you - well, they didn’t actually dance for you, they still moved in their ridiculous manner, but you did have the honour of giving them some money. If you contributed enough - the lady had a tacky plastic silver tiara briefly placed on her head - to which some of the stuporous men cheered.
The Iraqi bar was something more in line with my expectations - a plump lady on stage belting out some famous Iraqi songs (is that an oxymoron?). Again, a heavy haze of sheesha smoke hung beneath the ceiling, and alcohol was liberally consumed. The singers of the evening were quite talented, but despite an absence of overt licentious behaviour, there was something odd about this place. On a table in front of the stage sat some young and attractive Arab women in western clothes, smoking sheeshas, drinking cocktails and chatting amongst themselves and on mobile phones. Occasionally, they would shuffle to the stage, where you could pay a waitress to place a garland of flowers around the neck of your chosen lady. If I thought the Russian dancing was terrible, this was even worse; for these women just dragged their feet lethargically around the dance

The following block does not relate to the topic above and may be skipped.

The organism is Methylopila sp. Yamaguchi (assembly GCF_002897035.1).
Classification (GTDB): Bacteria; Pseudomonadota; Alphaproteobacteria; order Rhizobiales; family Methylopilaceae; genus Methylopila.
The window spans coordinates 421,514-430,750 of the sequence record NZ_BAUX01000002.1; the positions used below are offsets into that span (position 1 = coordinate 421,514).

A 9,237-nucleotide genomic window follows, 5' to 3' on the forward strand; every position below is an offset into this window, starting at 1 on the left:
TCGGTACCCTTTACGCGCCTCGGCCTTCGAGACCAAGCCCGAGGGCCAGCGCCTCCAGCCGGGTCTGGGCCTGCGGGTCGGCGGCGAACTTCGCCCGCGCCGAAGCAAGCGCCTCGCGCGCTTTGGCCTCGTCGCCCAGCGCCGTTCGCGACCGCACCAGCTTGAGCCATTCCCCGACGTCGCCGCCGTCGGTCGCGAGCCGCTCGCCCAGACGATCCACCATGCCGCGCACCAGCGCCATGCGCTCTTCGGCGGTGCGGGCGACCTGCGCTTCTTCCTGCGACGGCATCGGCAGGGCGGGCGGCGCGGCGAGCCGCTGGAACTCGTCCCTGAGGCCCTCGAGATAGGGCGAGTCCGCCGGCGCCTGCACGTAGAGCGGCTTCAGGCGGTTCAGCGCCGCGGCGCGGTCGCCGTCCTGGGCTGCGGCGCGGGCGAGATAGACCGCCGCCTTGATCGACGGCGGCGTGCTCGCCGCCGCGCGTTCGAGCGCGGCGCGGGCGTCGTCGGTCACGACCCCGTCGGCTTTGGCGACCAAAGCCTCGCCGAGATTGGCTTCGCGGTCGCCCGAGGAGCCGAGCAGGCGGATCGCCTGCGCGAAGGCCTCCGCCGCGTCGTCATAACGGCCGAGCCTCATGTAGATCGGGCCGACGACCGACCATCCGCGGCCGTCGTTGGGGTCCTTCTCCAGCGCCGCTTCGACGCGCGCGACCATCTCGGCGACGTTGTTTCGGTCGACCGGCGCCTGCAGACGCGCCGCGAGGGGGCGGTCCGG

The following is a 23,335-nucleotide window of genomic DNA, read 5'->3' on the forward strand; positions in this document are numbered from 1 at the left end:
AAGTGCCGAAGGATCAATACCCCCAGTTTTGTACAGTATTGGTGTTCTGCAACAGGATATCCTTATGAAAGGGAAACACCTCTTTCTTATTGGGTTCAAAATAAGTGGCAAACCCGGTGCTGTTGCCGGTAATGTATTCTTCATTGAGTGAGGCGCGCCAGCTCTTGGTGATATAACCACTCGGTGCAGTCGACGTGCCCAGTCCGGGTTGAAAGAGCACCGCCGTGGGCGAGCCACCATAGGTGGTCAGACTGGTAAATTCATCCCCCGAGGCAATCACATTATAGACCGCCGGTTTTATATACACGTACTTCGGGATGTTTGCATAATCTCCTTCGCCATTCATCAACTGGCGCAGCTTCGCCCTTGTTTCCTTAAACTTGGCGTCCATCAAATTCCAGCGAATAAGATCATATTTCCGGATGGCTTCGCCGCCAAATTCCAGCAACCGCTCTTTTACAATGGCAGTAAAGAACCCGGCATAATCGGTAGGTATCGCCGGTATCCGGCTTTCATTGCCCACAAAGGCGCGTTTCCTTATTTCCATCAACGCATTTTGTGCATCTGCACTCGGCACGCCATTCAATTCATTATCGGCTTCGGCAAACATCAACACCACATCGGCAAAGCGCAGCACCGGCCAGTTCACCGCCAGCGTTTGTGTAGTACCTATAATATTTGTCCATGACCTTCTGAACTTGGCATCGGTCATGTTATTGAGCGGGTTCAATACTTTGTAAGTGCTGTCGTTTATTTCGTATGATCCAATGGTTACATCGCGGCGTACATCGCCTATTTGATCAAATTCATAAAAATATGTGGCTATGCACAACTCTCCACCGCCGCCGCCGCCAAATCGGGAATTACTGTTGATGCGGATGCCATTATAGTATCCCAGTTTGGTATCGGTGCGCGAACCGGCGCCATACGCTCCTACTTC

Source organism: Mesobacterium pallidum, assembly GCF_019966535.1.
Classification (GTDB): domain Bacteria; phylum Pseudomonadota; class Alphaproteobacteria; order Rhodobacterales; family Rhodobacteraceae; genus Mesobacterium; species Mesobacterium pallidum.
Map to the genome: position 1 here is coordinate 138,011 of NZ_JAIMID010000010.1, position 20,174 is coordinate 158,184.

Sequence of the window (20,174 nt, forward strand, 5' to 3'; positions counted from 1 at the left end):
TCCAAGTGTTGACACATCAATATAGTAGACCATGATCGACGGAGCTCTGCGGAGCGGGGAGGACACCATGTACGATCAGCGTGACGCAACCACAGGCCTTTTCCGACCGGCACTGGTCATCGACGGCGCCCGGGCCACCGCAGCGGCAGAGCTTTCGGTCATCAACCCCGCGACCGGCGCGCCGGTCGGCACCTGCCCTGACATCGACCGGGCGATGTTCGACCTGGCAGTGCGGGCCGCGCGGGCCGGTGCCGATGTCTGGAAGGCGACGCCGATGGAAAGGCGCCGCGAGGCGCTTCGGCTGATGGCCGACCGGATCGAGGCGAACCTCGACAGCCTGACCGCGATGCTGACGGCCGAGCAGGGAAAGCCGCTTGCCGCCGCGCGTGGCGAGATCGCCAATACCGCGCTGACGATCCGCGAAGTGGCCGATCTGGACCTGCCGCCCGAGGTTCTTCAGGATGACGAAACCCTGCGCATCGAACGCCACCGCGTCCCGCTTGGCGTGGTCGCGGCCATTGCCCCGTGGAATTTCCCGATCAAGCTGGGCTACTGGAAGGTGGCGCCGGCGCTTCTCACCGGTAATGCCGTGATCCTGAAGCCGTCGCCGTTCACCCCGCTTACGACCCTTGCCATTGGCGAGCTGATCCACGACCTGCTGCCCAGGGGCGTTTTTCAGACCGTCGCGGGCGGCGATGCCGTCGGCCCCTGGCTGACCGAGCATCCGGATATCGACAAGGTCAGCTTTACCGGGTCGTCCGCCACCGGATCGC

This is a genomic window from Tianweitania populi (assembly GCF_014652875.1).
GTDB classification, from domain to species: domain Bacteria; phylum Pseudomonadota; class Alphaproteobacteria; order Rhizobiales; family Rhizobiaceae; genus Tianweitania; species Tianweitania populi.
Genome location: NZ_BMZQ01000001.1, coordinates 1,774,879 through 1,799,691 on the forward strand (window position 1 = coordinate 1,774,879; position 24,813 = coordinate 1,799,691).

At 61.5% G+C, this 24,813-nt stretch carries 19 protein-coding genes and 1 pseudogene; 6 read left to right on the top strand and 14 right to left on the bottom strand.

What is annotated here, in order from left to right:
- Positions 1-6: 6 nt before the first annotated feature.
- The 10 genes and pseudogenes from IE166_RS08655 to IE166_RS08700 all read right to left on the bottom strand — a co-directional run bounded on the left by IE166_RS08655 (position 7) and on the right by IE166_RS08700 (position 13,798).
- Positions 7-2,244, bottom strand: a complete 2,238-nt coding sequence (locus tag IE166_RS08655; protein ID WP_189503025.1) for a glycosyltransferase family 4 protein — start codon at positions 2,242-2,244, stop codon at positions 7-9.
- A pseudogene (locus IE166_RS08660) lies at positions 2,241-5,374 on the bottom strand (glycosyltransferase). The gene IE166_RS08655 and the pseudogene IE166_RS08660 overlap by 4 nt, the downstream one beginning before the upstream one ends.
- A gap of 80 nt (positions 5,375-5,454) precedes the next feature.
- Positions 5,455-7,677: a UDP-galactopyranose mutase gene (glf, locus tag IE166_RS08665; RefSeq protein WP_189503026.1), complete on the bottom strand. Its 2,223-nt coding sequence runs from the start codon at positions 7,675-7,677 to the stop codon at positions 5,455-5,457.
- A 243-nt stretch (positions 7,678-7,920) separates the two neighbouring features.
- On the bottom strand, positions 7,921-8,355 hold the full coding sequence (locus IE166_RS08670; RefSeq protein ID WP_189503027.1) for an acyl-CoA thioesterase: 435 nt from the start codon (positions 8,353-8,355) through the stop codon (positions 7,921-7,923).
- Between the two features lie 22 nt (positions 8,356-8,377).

My wonderful accommodation in Kuwait City
It was so comfortable I rarely went sightseeting - tsk, tsk.
floor without ever lifting them. It was such a pity that I had to misfortune to witness the art of dance reach its absolute nadir.
I returned to my room and was removing the power cord for my laptop when my eye espied a tiny piece of paper on the floor - no more than a few centimetres long. Upon reading its miniscule writing, this paper revealed a list of nationalities and room numbers. Suddenly, the Arabic ladies in the Iraqi bar made sense - actually it all made sense. Here was a four-star hotel in Bahrain providing in-house prostitutes for its guests - now this indeed was a startling revelation! I rustled through the welcome pack in my room for the features of the hotel: ISD phone, satellite TV, mini-bar, room-service - but no strumpets. A tactful omission. There was also a range of Thai women to choose from - but there were none on the top floor. But then I remembered a sports bar on the ground level, and so headed down there, and sure enough - there they were. The Russian ladies were absent from this list, so their purpose was obviously only to dance. I
wonder how many hotels provide such “services” throughout Bahrain?
One short evening made me realise that my previously held opinion of the Gulf States inhabited solely by prudish people had been irrevocably altered. For regardless of the prominent culture or religion you happen to encounter on this planet; the world’s oldest and most enduring profession will always find a way to survive, even if it does not necessarily thrive.